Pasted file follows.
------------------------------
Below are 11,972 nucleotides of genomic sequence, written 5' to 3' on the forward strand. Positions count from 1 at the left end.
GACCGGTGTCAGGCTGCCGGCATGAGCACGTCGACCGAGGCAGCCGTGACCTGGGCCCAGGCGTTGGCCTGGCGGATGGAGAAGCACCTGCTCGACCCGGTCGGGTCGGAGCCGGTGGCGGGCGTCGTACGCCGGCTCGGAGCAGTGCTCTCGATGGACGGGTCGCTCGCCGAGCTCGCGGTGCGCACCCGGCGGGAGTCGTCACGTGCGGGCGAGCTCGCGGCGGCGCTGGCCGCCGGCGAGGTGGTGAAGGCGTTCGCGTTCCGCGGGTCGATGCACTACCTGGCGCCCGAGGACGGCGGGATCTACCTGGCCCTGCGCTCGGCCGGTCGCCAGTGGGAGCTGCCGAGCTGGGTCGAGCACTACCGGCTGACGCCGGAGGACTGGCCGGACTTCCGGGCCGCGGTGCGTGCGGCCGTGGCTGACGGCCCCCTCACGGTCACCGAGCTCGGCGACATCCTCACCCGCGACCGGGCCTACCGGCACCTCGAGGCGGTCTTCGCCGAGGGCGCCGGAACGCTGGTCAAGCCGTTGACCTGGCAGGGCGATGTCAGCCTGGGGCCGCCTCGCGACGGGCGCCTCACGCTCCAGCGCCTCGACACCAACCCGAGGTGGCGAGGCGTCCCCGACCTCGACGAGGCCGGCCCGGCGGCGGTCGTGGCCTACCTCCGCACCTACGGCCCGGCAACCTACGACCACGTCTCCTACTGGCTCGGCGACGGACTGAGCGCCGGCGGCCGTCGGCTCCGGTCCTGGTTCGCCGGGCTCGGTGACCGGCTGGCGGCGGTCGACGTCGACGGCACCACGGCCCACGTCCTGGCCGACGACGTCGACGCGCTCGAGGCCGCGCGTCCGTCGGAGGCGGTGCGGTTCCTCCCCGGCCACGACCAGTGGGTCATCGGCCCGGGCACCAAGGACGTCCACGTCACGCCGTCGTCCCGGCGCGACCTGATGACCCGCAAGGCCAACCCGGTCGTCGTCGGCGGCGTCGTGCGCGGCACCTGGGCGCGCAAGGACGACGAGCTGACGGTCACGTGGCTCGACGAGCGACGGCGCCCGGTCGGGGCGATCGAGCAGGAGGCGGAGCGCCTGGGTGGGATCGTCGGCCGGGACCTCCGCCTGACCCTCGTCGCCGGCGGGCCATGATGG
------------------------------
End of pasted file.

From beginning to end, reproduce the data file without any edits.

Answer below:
Below are 11,972 nucleotides of genomic sequence, written 5' to 3' on the forward strand. Positions count from 1 at the left end.
GACCGGTGTCAGGCTGCCGGCATGAGCACGTCGACCGAGGCAGCCGTGACCTGGGCCCAGGCGTTGGCCTGGCGGATGGAGAAGCACCTGCTCGACCCGGTCGGGTCGGAGCCGGTGGCGGGCGTCGTACGCCGGCTCGGAGCAGTGCTCTCGATGGACGGGTCGCTCGCCGAGCTCGCGGTGCGCACCCGGCGGGAGTCGTCACGTGCGGGCGAGCTCGCGGCGGCGCTGGCCGCCGGCGAGGTGGTGAAGGCGTTCGCGTTCCGCGGGTCGATGCACTACCTGGCGCCCGAGGACGGCGGGATCTACCTGGCCCTGCGCTCGGCCGGTCGCCAGTGGGAGCTGCCGAGCTGGGTCGAGCACTACCGGCTGACGCCGGAGGACTGGCCGGACTTCCGGGCCGCGGTGCGTGCGGCCGTGGCTGACGGCCCCCTCACGGTCACCGAGCTCGGCGACATCCTCACCCGCGACCGGGCCTACCGGCACCTCGAGGCGGTCTTCGCCGAGGGCGCCGGAACGCTGGTCAAGCCGTTGACCTGGCAGGGCGATGTCAGCCTGGGGCCGCCTCGCGACGGGCGCCTCACGCTCCAGCGCCTCGACACCAACCCGAGGTGGCGAGGCGTCCCCGACCTCGACGAGGCCGGCCCGGCGGCGGTCGTGGCCTACCTCCGCACCTACGGCCCGGCAACCTACGACCACGTCTCCTACTGGCTCGGCGACGGACTGAGCGCCGGCGGCCGTCGGCTCCGGTCCTGGTTCGCCGGGCTCGGTGACCGGCTGGCGGCGGTCGACGTCGACGGCACCACGGCCCACGTCCTGGCCGACGACGTCGACGCGCTCGAGGCCGCGCGTCCGTCGGAGGCGGTGCGGTTCCTCCCCGGCCACGACCAGTGGGTCATCGGCCCGGGCACCAAGGACGTCCACGTCACGCCGTCGTCCCGGCGCGACCTGATGACCCGCAAGGCCAACCCGGTCGTCGTCGGCGGCGTCGTGCGCGGCACCTGGGCGCGCAAGGACGACGAGCTGACGGTCACGTGGCTCGACGAGCGACGGCGCCCGGTCGGGGCGATCGAGCAGGAGGCGGAGCGCCTGGGTGGGATCGTCGGCCGGGACCTCCGCCTGACCCTCGTCGCCGGCGGGCCATGATGG